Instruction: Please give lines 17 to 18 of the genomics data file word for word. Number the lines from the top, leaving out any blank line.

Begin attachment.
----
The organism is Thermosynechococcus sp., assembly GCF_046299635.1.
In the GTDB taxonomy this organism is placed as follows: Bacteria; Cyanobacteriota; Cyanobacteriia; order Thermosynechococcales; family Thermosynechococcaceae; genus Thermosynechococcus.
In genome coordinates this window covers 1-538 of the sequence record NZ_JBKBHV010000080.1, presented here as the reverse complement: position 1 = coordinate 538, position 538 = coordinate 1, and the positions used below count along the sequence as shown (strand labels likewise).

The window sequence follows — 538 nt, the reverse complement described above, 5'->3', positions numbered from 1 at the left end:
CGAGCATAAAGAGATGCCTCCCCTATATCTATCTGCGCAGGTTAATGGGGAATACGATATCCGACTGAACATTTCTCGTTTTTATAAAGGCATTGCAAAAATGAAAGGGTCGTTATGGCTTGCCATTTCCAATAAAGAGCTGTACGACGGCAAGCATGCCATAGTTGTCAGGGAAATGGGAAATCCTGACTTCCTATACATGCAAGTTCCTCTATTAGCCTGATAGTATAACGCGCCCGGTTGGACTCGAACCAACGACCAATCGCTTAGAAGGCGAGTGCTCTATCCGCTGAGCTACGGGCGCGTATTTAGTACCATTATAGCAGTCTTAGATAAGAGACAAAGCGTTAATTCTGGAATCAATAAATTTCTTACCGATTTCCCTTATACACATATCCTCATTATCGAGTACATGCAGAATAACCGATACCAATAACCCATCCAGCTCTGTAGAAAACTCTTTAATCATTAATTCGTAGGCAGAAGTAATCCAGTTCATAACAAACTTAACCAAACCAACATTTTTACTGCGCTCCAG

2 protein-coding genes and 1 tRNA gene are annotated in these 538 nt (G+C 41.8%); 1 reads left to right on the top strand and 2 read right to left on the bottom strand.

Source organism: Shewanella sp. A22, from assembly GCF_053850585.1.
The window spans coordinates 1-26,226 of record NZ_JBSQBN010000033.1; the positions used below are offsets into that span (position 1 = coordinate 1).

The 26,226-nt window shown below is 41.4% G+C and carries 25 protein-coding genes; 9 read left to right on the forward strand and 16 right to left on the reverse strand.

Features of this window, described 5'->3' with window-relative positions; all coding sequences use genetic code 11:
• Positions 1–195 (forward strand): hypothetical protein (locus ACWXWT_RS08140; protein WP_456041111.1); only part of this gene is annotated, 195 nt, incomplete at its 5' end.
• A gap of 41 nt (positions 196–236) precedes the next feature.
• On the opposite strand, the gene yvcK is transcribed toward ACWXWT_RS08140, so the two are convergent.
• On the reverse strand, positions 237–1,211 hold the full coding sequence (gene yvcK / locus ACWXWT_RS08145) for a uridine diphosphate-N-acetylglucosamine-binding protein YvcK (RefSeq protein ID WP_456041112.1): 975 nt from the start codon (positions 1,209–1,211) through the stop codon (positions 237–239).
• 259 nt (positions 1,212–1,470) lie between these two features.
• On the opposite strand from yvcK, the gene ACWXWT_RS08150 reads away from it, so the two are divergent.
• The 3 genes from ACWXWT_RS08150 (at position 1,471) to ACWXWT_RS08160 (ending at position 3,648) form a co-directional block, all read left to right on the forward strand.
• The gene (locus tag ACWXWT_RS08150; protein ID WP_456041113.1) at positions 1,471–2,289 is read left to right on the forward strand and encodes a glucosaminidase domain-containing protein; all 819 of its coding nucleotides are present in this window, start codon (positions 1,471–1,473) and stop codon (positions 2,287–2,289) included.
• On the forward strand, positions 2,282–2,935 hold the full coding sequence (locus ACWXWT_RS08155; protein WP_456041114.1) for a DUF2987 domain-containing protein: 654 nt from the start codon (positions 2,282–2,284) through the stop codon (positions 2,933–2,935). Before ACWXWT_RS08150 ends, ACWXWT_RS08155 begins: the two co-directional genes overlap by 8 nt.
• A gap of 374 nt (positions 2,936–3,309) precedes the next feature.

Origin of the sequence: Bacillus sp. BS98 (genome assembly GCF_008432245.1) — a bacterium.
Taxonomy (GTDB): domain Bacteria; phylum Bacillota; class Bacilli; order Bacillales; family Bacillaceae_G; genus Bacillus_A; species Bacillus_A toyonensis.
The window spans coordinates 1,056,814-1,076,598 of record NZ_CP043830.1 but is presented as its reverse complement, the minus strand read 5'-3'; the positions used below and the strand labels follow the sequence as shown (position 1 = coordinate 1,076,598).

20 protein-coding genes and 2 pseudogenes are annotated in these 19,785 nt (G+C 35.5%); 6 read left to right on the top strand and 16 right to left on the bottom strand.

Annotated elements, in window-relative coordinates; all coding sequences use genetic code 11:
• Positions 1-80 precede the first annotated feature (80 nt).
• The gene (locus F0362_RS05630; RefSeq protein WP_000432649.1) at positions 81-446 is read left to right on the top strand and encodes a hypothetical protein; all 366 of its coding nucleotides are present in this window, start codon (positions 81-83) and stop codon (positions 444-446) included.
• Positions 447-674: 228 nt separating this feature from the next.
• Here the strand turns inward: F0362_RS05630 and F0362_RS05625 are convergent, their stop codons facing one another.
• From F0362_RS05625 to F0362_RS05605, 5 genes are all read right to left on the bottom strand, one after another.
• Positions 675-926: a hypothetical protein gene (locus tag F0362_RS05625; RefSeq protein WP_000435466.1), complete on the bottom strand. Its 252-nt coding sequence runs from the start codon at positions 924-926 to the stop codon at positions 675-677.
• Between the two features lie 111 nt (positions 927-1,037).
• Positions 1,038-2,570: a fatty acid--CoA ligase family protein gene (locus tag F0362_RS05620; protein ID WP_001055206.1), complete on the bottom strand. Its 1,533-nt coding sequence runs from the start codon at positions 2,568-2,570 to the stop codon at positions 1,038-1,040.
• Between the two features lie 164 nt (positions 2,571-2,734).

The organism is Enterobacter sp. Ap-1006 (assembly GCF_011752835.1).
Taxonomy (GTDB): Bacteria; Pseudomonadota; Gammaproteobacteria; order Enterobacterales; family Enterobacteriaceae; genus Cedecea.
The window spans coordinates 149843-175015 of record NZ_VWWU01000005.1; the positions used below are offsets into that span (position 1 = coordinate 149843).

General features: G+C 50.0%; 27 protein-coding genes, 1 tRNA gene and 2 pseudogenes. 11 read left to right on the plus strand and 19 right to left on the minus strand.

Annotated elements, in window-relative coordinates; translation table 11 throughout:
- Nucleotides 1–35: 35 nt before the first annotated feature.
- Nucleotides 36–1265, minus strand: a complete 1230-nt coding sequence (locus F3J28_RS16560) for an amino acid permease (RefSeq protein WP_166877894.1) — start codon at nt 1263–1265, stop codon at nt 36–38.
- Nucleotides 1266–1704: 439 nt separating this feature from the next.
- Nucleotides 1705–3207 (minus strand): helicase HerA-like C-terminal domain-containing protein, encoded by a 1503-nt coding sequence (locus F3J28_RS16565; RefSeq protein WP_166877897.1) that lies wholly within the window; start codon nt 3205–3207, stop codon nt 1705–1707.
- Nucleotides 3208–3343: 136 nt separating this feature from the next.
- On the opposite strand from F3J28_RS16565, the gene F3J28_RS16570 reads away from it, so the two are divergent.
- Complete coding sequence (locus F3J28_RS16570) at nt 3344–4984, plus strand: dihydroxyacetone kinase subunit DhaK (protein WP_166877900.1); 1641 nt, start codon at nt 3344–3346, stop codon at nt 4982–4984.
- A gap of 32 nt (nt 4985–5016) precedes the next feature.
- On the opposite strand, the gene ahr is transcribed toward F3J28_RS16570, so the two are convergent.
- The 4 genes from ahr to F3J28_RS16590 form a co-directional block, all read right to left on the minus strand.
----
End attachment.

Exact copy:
• The 3 genes from ACWXWT_RS08150 (at position 1,471) to ACWXWT_RS08160 (ending at position 3,648) form a co-directional block, all read left to right on the forward strand.
• The gene (locus tag ACWXWT_RS08150; protein ID WP_456041113.1) at positions 1,471–2,289 is read left to right on the forward strand and encodes a glucosaminidase domain-containing protein; all 819 of its coding nucleotides are present in this window, start codon (positions 1,471–1,473) and stop codon (positions 2,287–2,289) included.